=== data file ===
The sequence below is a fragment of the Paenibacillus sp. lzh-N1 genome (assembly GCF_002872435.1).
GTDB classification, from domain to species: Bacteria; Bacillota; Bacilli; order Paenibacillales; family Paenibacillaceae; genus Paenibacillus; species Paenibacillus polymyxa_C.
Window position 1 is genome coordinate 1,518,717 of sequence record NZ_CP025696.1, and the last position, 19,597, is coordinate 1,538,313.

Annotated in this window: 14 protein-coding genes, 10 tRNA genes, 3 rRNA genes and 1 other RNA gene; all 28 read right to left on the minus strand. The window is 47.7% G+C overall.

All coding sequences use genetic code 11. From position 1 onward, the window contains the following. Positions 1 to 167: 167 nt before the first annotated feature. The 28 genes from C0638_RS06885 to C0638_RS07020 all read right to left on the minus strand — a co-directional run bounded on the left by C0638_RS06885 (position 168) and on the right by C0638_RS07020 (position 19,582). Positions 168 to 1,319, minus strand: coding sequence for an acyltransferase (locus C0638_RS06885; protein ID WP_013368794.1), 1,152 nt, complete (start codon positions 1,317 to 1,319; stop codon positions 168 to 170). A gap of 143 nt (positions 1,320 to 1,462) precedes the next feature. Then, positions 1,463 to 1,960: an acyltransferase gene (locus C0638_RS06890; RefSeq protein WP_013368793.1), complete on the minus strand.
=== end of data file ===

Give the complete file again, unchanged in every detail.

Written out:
The sequence below is a fragment of the Paenibacillus sp. lzh-N1 genome (assembly GCF_002872435.1).
GTDB classification, from domain to species: Bacteria; Bacillota; Bacilli; order Paenibacillales; family Paenibacillaceae; genus Paenibacillus; species Paenibacillus polymyxa_C.
Window position 1 is genome coordinate 1,518,717 of sequence record NZ_CP025696.1, and the last position, 19,597, is coordinate 1,538,313.

Annotated in this window: 14 protein-coding genes, 10 tRNA genes, 3 rRNA genes and 1 other RNA gene; all 28 read right to left on the minus strand. The window is 47.7% G+C overall.

All coding sequences use genetic code 11. From position 1 onward, the window contains the following. Positions 1 to 167: 167 nt before the first annotated feature. The 28 genes from C0638_RS06885 to C0638_RS07020 all read right to left on the minus strand — a co-directional run bounded on the left by C0638_RS06885 (position 168) and on the right by C0638_RS07020 (position 19,582). Positions 168 to 1,319, minus strand: coding sequence for an acyltransferase (locus C0638_RS06885; protein ID WP_013368794.1), 1,152 nt, complete (start codon positions 1,317 to 1,319; stop codon positions 168 to 170). A gap of 143 nt (positions 1,320 to 1,462) precedes the next feature. Then, positions 1,463 to 1,960: an acyltransferase gene (locus C0638_RS06890; RefSeq protein WP_013368793.1), complete on the minus strand.